Wednesday, February 22, 2017

The Tao of 2017

I've written about poop before. I will not write about poop again. Not here. Not now. Though there has been plenty of it, and it all factors in.

No, this post picks up on another familiar thread, related to poop, biological imperatives, and Taoism; and that is, taking care of sick and injured animals.

If this year has taught me anything, it has taught me to pay close attention. You know what I'm getting at--that tired contemporary saw (I roll my eyes with you) mindfulness.

You're soaking in it.

Or at least I am.

But chances are good that you are, too. I mean, on a political level at least, you either had the rug pulled out from under you, or you're beginning to wonder if you made a huge mistake. Is PODUNK a mad genius or just mad? You're paying attention, trying to figure out what happened, or what is happening, or both.

But let's put politics aside for just a sec.

I generally like to listen to music in the car while I'm driving. But lately, I drive without music, without the pleasant diversion, because I may need to remember something important.

Yesterday, at six AM, I walked my injured mare from the barn through a patch of mud in the dark to the trailer that she, with her injured leg, limping, had to step up onto. She had to agree to do this, and she did. Because she trusts me.

I take that trust very seriously, white-knuckling every mile of that 60-mile journey; stopping, turning, merging, etc., as gingerly as possible. If Belle fell down in the trailer, that could be the end of her.

She didn't.

Turns out, part her cannon bone at the joint was stoved in, a small but very serious injury. Her chances of recovery depend on many factors, including but not limited to a strict regimen of various medications, supplements, stall rest, ice, and exercise. It will take months and months to heal. The outcome is not guaranteed. I can only do my level best.

The cat is back on prednisone. This is disappointing.

Tanner, the Palomino, is recovering from his shoulder wound. I really don't know how he did it, but we've removed all the hooks in the barn. (I have nowhere to put a bridle or a halter or a dustpan.)

It's muddy out, and Tanner rolled in it, so his sides (and bad shoulder) are caked in mud. His stitches still have to come out.  I wish he looked cleaner--for the vet, for me, and for his own self-esteem (though to look at him, you would think he didn't give a shit).

Finally, the third horse's butt is seriously mucky; a situation that could lead to infection of some kind (with my luck, his ass will burst into flames on Sunday).  I will need a bucket of warm water, a big sponge, and a patient horse to address the problem.

And there are dogs, too, aging dogs who haven't had their supplements in two days because, frankly, I'm overwhelmed.

I don't remember my life being like this before.

I have dashed all prospects of travel this summer. There is no one to whom I could hand all of this off to.

It is very squarely my problem, and the only way any of it will come out right is if I continue to pay very close attention.

Yes, I know that having horses is a privilege and, arguably, a class issue--even in the Midwest, where horses are relatively commonplace. But we all spend money and time doing things for no better reason than that they make us feel good, right?

Most of us have something that we indulge in: Beer, wine, good food, traveling, shopping, gaming...It all takes time and money.  But we do it, because it enriches our lives.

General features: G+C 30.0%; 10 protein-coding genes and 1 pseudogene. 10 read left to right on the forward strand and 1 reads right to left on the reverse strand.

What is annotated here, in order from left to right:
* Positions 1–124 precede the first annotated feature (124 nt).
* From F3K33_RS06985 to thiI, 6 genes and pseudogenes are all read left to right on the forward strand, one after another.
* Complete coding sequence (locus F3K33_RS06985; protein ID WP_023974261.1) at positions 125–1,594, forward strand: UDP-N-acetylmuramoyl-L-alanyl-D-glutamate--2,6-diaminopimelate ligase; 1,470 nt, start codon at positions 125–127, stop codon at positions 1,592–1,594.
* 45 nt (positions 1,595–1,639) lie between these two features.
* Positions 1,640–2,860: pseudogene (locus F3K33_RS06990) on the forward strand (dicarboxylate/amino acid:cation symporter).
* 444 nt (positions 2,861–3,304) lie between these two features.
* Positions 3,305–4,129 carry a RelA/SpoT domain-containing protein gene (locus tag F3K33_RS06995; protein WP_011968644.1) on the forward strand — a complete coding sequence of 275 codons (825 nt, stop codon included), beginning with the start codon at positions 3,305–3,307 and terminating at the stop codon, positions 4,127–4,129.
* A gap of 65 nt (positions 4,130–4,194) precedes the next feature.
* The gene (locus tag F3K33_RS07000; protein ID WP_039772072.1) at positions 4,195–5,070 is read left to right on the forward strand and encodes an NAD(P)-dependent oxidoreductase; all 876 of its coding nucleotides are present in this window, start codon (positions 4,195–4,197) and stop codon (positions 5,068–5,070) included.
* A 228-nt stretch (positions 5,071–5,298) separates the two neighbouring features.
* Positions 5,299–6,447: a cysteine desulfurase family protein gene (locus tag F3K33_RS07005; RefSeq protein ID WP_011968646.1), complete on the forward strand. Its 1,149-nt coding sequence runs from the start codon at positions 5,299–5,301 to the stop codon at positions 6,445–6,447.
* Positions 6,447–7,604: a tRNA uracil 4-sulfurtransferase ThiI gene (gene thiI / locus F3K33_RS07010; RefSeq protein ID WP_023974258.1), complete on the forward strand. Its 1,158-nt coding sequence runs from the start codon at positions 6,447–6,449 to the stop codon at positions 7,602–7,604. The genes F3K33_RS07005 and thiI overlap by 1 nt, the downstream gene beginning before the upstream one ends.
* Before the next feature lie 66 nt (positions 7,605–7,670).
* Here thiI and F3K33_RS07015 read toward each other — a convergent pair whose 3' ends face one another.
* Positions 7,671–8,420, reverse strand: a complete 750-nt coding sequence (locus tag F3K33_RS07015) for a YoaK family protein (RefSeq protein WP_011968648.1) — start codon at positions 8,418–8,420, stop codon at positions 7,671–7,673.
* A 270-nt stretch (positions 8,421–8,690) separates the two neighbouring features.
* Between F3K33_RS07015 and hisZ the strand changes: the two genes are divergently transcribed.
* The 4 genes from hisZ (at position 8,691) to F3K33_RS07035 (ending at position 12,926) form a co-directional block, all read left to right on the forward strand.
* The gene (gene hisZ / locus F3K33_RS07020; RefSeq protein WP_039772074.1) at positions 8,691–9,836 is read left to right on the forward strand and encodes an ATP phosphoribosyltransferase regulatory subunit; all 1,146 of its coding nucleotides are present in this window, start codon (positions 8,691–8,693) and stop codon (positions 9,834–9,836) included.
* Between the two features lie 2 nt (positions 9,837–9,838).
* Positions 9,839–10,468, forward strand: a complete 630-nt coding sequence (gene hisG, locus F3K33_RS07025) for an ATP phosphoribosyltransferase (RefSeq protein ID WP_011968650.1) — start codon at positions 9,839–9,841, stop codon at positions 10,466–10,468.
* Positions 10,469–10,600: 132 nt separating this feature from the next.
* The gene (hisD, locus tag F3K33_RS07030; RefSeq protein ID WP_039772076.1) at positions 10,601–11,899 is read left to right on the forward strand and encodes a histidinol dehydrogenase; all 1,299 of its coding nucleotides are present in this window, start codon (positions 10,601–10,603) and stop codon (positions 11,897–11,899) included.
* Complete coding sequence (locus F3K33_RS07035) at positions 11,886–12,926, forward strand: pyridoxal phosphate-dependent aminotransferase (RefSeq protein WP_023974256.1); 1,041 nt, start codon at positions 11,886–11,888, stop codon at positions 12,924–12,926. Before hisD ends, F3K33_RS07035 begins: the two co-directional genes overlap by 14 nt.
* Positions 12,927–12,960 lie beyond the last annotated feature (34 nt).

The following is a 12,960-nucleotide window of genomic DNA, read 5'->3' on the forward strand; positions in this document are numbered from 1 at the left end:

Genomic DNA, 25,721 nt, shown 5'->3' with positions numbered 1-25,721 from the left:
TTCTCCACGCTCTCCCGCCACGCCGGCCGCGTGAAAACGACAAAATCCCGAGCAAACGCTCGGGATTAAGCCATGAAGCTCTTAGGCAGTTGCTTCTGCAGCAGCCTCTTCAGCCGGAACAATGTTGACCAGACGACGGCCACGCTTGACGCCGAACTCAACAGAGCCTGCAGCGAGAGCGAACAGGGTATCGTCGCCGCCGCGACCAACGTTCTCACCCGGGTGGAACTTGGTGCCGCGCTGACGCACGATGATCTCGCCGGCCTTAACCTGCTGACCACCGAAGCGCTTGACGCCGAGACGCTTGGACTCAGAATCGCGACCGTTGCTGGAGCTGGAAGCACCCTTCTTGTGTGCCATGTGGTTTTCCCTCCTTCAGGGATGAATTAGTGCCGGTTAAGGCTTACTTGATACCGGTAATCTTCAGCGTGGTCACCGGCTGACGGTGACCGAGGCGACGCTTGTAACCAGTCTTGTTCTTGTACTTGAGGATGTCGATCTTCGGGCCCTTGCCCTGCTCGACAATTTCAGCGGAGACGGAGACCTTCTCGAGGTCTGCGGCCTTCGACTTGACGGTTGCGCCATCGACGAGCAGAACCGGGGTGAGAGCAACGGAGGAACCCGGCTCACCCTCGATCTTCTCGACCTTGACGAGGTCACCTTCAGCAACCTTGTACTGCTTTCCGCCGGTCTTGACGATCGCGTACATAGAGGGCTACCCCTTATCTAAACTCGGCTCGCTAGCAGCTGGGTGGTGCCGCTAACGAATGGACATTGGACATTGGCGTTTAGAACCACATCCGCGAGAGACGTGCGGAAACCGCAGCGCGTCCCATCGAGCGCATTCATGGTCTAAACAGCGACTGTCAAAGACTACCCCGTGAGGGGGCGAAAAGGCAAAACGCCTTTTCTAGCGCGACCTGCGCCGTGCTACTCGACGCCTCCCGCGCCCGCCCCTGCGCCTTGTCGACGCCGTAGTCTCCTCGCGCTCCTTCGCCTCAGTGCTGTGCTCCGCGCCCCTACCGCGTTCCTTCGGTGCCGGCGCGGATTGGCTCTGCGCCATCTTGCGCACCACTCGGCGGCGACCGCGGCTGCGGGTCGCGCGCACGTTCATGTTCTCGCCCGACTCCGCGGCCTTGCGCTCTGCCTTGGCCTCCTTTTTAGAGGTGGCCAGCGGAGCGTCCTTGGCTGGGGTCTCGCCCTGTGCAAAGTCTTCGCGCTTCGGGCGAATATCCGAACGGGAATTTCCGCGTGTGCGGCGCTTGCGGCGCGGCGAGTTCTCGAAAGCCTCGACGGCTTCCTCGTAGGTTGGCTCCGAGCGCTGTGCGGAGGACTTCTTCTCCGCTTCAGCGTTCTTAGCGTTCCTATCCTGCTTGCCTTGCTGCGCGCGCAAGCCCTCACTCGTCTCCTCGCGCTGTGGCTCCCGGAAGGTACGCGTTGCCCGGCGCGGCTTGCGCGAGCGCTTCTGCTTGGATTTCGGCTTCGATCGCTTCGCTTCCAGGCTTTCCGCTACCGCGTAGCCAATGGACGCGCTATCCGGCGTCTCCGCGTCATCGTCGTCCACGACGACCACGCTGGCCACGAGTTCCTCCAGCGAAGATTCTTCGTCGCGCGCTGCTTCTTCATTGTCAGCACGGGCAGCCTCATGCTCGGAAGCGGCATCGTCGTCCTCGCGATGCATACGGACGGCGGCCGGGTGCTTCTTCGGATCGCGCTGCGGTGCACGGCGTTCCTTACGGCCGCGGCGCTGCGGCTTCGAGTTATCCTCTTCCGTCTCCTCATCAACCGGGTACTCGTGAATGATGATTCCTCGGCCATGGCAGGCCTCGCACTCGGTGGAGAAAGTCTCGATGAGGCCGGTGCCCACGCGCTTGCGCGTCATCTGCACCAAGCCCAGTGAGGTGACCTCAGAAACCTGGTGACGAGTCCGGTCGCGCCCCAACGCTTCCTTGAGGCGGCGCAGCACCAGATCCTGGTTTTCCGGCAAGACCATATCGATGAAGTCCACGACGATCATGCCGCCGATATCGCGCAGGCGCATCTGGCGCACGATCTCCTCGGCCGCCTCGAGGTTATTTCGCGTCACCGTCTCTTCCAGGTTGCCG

You can go overboard.  You can spend too much time and money on these things.  They can become a source of isolation, addiction, even despair. Almost anything that gives us pleasure can also do the opposite.

That's where I find myself. I'm at the point of admitting, I may have too many animals. I'm a little overwhelmed.  The injuries, the illness, the mud.  It's a bit much. (But I'm keeping all of them.)

The political situation just makes everything worse. I feel like we took a wrong turn somewhere and ended up in some Godforsaken place, a page in history that we remember (if we remember) as a very bad time, the stuff of nightmares.

I'm not particularly happy, and I don't expect to be.
This morning at school, my son said he loved me and I pretended I was going to yell it back to him real loud, so all the middle-schoolers within a square mile would prick up their ears and think, What a freakin' dork!

That made me happy. A little boost of oxytocin.

Discovering that my husband had unloaded all six bags of stall shavings and stacked them neatly in the barn, along with a 50-pound bag of lyme...made me briefly happy.

Seeing my mare eat the gooey cookie I fashioned for her out of cereal, honey, tortilla chip crumbs and 12 crushed-up horse pills made me happy until she decided they were gross.

I do not enjoy the same sense of well being or joy that I know I did have (or should have had) not terribly long ago...

I am now in a place in my life where I look back and think, Oh, yeah! Those were happy years.

Some years are very happy. This is not one of them. This is not a happy year.

However, it could be said (I will go ahead and say it), that from a certain perspective, life is simpler now.

In politics, it's good versus evil, just like the bad old days leading up to WWII.

And here at home, things pretty much boil down to matters of life and death.

For me, (and perhaps for you, too?) this is the year to be alert, mentally tough, and conscientious.

Perhaps more than any other year in my life, this is a time to be paying very close attention.




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